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South Carolina bill pushes insurance coverage for shoddy construction

 

Daniel Workman

If faulty construction work leads to property damage, who should pay for it? The construction company? The construction company's insurer? This question is leading to a legal puzzle when it comes to South Carolina business insurance policies.

In 2001, a group of South Carolina homeowners sued the construction company that had built their condos because poor construction had led to deterioration, according to the Insurance Journal. After settling with the homeowners, the construction company turned to its insurance company, arguing that its general liability policy should cover the millions it had paid in the settlement -- because the subpar work was the fault of a subcontractor. The insurance company disagreed, and the case eventually made it to the South Carolina Supreme Court -- which decided in favor of the insurance company.

Now, pending legislation in South Carolina seeks to reverse the Supreme Court's decision. Senate Bill 431 (S.431) would require that general liability insurance cover construction defects.

Examples of construction defects include:

  • Improperly attached roofs.
  • Poor-quality insulation.
  • Uneven support beams in concrete foundations.

The bill would support coverage for contractor accidents, mistakes and even shoddy workmanship. Insurers would be able to refuse construction-defect claims only if:

  • The issue didn't start (or get worse) while the insurance policy was in effect.
  • The insured person knew about any defect before the policy's effective date.
  • The insurance policy clearly excludes the specific defect.

Under the bill, general liability insurers would have to shoulder the burden of proof that construction defects performed were ineligible for coverage.

Exclusion confusion

Insuring construction defects is a controversial, complex and often confusing topic.

According an article posted on the American Association of Insurance Services (AAIS) website, property insurance policies have traditionally excluded construction defects. However, these exclusions can vary significantly in scope, depending on insurance company underwriting rules as well as specific policy definitions, limitations and exclusions.

Consider an insured subcontractor that installs uneven support beams. Repairing the faulty support beams is excluded under many general liability policies because the construction professional had full control over and directly performed the installation. Such defects fall under "your work" exclusions under general liability policies. They may be covered under business risk insurance instead, according to AAIS. However, if the faulty support beams cause another subcontractor's drywall to crack, those losses typically are covered under the support beam subcontractor's liability policy as property damage.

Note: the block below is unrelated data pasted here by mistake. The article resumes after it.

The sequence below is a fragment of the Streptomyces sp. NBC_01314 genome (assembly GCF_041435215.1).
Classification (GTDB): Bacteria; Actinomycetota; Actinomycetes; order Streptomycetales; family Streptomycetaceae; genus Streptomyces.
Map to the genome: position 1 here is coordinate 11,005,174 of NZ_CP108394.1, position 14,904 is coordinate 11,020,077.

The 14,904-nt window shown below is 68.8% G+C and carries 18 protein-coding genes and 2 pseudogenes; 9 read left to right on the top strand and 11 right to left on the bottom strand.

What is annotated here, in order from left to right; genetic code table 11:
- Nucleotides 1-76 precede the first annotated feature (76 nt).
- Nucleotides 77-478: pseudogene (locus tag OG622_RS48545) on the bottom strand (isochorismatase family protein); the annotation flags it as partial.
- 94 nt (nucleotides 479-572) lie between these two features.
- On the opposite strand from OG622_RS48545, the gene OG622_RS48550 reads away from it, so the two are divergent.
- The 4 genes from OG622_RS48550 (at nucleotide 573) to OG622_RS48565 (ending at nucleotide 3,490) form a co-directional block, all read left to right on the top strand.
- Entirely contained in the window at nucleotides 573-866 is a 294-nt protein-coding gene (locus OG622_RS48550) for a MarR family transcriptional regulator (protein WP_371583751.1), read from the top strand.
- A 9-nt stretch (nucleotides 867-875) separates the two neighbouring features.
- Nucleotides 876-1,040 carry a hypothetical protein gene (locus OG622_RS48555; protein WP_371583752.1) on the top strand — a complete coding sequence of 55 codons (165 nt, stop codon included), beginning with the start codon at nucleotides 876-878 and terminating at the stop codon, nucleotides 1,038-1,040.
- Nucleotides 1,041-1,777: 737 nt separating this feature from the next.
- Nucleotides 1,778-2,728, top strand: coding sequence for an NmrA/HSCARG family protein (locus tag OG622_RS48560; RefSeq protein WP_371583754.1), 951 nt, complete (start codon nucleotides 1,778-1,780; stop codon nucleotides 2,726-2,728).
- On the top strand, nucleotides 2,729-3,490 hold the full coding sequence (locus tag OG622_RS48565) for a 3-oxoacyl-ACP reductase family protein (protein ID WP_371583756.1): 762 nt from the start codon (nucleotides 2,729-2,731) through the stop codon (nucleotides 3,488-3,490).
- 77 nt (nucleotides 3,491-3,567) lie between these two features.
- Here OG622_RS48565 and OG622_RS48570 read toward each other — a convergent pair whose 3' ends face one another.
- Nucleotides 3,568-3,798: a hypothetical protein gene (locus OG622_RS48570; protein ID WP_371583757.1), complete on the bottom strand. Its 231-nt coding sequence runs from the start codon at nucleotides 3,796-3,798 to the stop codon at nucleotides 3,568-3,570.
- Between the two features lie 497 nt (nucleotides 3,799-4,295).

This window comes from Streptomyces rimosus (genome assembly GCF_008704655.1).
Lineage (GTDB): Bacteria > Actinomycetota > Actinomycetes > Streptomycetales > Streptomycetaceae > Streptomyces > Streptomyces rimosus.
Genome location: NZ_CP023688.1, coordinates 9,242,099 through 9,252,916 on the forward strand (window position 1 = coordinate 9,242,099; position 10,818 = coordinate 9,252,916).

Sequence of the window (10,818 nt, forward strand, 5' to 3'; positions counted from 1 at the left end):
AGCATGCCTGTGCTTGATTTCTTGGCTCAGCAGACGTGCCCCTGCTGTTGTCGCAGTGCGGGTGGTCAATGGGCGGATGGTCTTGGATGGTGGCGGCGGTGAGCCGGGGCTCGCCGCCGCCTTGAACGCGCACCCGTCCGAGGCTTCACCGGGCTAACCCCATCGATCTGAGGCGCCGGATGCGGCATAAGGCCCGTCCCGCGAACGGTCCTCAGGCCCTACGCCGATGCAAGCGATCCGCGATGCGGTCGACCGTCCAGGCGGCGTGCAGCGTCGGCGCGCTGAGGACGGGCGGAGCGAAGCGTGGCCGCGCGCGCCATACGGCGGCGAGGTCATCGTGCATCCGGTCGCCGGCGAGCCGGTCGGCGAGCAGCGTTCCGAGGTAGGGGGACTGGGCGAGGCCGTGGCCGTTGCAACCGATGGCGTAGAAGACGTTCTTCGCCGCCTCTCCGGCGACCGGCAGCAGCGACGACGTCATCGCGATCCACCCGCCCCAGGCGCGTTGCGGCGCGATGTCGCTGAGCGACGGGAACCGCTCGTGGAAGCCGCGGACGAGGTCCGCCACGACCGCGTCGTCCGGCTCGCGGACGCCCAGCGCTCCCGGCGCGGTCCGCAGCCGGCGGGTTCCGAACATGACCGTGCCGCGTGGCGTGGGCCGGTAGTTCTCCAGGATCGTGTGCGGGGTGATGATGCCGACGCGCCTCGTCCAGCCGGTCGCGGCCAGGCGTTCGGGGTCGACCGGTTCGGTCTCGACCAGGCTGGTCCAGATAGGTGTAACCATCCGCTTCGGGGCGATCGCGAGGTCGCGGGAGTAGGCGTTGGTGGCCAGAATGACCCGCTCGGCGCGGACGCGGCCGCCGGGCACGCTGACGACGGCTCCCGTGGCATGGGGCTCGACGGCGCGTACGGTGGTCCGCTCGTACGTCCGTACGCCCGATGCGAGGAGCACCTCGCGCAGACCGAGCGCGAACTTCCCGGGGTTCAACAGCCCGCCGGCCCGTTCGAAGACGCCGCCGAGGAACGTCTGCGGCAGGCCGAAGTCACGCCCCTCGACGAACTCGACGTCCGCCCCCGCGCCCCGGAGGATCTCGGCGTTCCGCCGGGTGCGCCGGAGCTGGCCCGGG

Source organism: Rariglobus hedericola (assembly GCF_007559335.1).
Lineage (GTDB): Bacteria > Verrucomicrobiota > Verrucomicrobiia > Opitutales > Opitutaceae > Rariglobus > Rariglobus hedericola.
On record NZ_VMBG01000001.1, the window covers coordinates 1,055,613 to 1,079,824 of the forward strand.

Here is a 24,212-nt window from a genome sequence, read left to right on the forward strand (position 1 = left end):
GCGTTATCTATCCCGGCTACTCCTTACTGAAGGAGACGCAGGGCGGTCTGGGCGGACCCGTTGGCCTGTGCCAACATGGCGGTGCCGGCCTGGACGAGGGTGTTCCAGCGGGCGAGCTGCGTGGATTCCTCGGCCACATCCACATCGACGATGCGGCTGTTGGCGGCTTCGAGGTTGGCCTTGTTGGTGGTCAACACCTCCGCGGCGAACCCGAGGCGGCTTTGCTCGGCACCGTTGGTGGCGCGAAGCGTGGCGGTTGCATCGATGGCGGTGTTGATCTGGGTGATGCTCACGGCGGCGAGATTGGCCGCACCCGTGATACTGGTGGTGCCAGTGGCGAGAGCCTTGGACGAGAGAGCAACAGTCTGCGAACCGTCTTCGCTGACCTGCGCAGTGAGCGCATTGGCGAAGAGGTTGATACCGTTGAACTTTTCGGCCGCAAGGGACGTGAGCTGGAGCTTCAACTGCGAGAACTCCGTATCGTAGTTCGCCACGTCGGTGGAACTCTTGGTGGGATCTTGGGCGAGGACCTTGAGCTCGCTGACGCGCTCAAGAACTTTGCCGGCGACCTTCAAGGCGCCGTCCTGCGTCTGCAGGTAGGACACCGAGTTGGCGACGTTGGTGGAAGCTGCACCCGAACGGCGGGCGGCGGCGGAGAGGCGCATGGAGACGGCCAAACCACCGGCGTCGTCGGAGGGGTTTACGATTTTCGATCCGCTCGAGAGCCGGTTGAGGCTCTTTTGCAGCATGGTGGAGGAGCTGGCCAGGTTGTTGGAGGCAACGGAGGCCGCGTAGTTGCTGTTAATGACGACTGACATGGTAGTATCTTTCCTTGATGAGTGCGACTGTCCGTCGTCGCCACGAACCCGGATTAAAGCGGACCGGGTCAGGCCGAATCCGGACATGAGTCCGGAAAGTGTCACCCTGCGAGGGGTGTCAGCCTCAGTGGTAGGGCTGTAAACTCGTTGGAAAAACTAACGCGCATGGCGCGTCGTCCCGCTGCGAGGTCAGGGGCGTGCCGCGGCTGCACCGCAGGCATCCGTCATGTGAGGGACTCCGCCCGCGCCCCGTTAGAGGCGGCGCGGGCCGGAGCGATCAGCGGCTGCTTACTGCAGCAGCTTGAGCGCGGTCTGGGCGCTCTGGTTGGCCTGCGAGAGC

Colorado serves as an example

S.431 in South Carolina is modeled after Colorado House Bill 10-1394, which became law in May 2010. HB 10-1394 confirms that faulty workmanship claims are eligible for coverage, unless insurance policy wording specifically excludes them (with a "your work" exclusion, for example).

The rules in Colorado are consistent with those in other states that also support construction-defect coverage, according to Denver law firm Sherman and Howard. These include Texas and Florida, two states with huge construction industries.

Insurance industry fights back

Following Colorado's lead, South Carolina's S.431 acknowledges that potential losses from construction flaws form a major reason why trade professionals buy general liability insurance in the first place. If insurers don't explain construction-defect exclusions when coverage is first sold, policyholders pay premiums only to face severe financial harm when their claims are refused.

Yet bill S.431 faces stiff opposition from the insurance industry. At a Senate Banking and Insurance Committee hearing in South Carolina, the American Insurance Association (AIA) demanded that S.431 not be enacted.

The AIA's position is that general liability business insurance policies weren't priced to cover a broad range of construction defects. It also points out that the majority of states still exclude faulty construction from liability insurance.

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